“How close is Seth’s building to Mellat Park?”
“It’s southeast of here, about a mile. Right across the street from the park’s west entrance. What’ve you got in mind, Jack?”
“We’re going to kidnap a kidnapper.”
NCE THEY WERE OUT
of Ysabel’s apartment garage, Jack instructed her to drive south along Vali Asr Street, skirting the eastern edge of the park. It was fully dark and both sides of the street were lined with yellow sodium-vapor lamps. The traffic was light; Jack saw only a few cars, most of them headed south toward the expressway. When they reached Niayesh they turned west and joined the flow of merging cars.
“We need a place to park, away from Seth’s condo,” Jack said.
“I’ll find something.”
After about half a mile, Ysabel said, “That’s it, out your window.”
Jack looked right and saw Pardis Condos, an eight-floor tower overlooking the lighted entrance of the park. Ysabel drove for another hundred yards, then turned right onto a short bridge spanning a canal, then turned left into an empty warehouse parking lot. A fluorescent security light flickered anemically over the warehouse’s garage door. She doused the headlights and shut off the engine.
“This won’t draw the police, us parking here?” Jack asked.
“No. Many park visitors park on side streets at night.”
Jack raised the binoculars Ysabel had borrowed from her neighbor and zoomed in on the park. Just inside the park’s entrance he could see a tiered fountain underlit by amber lights; stone benches circled the flagstone clearing, itself hemmed in by trees.
“What’s the plan?”
Jack detected a tingle of excitement in Ysabel’s voice. He said, “I’m going to call whoever I’ve been talking to out on that bench to the far right of the fountain.” He handed Ysabel the binoculars. “You see it, with the branches overhanging it?”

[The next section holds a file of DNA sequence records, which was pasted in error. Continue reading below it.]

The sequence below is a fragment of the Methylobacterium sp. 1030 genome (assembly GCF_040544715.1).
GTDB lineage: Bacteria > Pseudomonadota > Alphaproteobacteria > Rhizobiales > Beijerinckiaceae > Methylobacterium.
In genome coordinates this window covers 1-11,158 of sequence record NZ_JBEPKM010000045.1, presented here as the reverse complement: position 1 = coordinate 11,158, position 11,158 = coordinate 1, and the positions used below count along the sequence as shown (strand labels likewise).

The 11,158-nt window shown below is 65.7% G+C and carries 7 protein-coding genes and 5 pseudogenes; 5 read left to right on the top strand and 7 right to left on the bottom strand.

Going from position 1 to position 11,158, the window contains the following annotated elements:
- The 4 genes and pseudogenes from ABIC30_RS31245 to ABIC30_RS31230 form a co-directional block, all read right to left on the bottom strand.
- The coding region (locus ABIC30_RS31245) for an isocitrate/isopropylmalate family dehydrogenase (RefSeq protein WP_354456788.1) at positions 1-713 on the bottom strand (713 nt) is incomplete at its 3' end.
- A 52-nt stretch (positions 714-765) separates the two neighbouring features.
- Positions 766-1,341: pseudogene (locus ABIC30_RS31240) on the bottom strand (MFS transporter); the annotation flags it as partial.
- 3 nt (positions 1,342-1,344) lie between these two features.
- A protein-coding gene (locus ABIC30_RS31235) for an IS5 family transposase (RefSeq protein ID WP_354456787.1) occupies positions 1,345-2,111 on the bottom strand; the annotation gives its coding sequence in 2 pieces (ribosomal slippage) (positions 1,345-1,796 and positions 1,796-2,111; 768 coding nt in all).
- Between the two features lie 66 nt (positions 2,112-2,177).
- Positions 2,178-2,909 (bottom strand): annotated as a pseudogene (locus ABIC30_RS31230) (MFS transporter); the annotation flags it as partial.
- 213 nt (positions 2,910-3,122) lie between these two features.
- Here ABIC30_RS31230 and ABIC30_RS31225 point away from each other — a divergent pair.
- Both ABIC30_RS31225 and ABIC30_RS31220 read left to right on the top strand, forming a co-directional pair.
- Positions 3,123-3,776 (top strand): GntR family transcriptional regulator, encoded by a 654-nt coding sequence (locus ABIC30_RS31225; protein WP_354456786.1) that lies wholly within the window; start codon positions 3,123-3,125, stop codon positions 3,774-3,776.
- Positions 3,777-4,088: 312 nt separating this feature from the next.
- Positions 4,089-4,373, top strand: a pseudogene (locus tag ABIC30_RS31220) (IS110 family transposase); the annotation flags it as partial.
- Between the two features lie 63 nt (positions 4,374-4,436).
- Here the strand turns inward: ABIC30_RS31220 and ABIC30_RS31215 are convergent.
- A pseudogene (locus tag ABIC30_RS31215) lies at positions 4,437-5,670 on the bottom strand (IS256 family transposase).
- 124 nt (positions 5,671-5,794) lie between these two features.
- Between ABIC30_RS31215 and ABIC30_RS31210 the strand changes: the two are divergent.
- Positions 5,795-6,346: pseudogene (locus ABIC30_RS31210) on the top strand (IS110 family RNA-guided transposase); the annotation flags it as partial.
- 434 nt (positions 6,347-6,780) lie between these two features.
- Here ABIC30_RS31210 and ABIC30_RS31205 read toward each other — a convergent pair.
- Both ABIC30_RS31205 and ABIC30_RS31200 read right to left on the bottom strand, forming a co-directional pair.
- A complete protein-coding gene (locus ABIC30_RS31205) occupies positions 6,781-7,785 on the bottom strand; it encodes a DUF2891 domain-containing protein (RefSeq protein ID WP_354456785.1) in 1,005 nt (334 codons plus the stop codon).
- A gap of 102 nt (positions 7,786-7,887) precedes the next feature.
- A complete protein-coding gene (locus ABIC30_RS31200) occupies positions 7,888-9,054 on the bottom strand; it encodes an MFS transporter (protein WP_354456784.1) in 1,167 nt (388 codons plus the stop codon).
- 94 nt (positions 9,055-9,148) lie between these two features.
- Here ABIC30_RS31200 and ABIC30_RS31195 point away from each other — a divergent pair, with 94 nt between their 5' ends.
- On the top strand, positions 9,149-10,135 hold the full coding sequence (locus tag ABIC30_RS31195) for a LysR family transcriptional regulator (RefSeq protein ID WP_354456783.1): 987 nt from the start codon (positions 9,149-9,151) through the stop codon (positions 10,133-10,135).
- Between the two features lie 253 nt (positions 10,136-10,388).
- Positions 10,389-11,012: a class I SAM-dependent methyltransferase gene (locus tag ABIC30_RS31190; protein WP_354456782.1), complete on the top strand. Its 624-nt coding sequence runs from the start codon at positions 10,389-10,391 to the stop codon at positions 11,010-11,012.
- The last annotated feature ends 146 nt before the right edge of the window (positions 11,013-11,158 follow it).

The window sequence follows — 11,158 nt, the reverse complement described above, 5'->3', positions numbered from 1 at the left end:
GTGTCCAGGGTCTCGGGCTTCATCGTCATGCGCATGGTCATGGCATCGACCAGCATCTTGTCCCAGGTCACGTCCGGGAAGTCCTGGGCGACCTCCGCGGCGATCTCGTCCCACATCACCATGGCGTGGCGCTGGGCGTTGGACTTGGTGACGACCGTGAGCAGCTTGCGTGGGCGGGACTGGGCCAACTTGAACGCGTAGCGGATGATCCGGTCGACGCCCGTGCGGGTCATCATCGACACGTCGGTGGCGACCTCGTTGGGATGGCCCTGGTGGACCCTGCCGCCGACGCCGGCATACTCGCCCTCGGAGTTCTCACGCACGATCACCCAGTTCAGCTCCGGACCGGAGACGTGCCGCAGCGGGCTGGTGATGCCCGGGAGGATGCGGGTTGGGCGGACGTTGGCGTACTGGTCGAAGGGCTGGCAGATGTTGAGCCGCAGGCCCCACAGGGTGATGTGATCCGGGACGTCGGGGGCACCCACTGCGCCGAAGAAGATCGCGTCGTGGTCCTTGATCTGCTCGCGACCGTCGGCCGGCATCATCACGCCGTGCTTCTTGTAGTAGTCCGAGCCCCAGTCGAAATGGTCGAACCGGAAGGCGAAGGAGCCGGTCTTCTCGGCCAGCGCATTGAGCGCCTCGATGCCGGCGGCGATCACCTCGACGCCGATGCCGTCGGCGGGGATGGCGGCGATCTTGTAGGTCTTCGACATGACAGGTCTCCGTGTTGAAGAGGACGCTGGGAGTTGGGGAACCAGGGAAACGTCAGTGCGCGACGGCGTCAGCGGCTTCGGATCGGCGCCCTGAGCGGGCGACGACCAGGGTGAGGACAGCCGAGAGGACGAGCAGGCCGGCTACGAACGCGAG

“I see it.”
“When you see someone approach it and sit down, drive across Niayesh, then down that side street—”
“As soon as you pull onto it, shut off your headlights and find a spot directly opposite the bench. What do you make the distance . . . fifty yards?”
“About that. I can get there in less than a minute, I think.”
“Good. If anything goes wrong, if I get taken, drive away. Slowly, headlights off, until you reach the next major cross street, then go back to your apartment, wait four hours, then call that number I gave you.”
“Right. Tell him everything and sit tight.”
Jack pulled the Faraday bag from his jacket pocket, removed his disposable phone, then powered it on and texted,
MEET ME AT THE FOUNTAIN INSIDE THE PARK’S ENTRANCE. SIT ON THE FAR RIGHT BENCH.
A minute passed before the reply came:
WHAT’S GOING ON?
JUST DO WHAT I ASK, SETH.
OKAY. FIVE MINUTES.
Jack powered off the phone and returned it to the Faraday bag.
“I don’t like this plan, Jack,” said Ysabel.
“No plan is perfect,” he replied. “You work with what you’ve got, and this is what we’ve got right now.”
Ysabel hesitated, then sighed. “Good luck.”
• • •
JACK CLIMBED OUT,